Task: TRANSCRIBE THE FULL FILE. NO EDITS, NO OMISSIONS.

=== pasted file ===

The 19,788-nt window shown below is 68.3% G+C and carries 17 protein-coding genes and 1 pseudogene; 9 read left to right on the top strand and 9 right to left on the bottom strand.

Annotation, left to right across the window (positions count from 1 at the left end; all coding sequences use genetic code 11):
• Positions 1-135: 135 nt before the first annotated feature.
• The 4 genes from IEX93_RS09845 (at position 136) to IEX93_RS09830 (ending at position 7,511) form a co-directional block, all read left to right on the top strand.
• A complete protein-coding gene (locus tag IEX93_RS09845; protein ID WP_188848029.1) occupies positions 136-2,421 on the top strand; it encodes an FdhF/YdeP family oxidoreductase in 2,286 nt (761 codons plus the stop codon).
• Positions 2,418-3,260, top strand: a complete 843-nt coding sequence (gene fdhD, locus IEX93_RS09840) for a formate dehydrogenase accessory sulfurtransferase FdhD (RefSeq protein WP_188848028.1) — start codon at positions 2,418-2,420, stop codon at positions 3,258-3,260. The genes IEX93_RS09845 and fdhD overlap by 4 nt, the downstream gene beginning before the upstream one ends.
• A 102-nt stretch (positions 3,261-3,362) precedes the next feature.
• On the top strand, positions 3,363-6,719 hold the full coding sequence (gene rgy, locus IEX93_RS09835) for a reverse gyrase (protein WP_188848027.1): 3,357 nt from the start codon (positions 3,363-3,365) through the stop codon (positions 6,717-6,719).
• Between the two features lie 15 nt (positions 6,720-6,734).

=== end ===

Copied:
The 19,788-nt window shown below is 68.3% G+C and carries 17 protein-coding genes and 1 pseudogene; 9 read left to right on the top strand and 9 right to left on the bottom strand.

Annotation, left to right across the window (positions count from 1 at the left end; all coding sequences use genetic code 11):
• Positions 1-135: 135 nt before the first annotated feature.
• The 4 genes from IEX93_RS09845 (at position 136) to IEX93_RS09830 (ending at position 7,511) form a co-directional block, all read left to right on the top strand.
• A complete protein-coding gene (locus tag IEX93_RS09845; protein ID WP_188848029.1) occupies positions 136-2,421 on the top strand; it encodes an FdhF/YdeP family oxidoreductase in 2,286 nt (761 codons plus the stop codon).
• Positions 2,418-3,260, top strand: a complete 843-nt coding sequence (gene fdhD, locus IEX93_RS09840) for a formate dehydrogenase accessory sulfurtransferase FdhD (RefSeq protein WP_188848028.1) — start codon at positions 2,418-2,420, stop codon at positions 3,258-3,260. The genes IEX93_RS09845 and fdhD overlap by 4 nt, the downstream gene beginning before the upstream one ends.
• A 102-nt stretch (positions 3,261-3,362) precedes the next feature.
• On the top strand, positions 3,363-6,719 hold the full coding sequence (gene rgy, locus IEX93_RS09835) for a reverse gyrase (protein WP_188848027.1): 3,357 nt from the start codon (positions 3,363-3,365) through the stop codon (positions 6,717-6,719).
• Between the two features lie 15 nt (positions 6,720-6,734).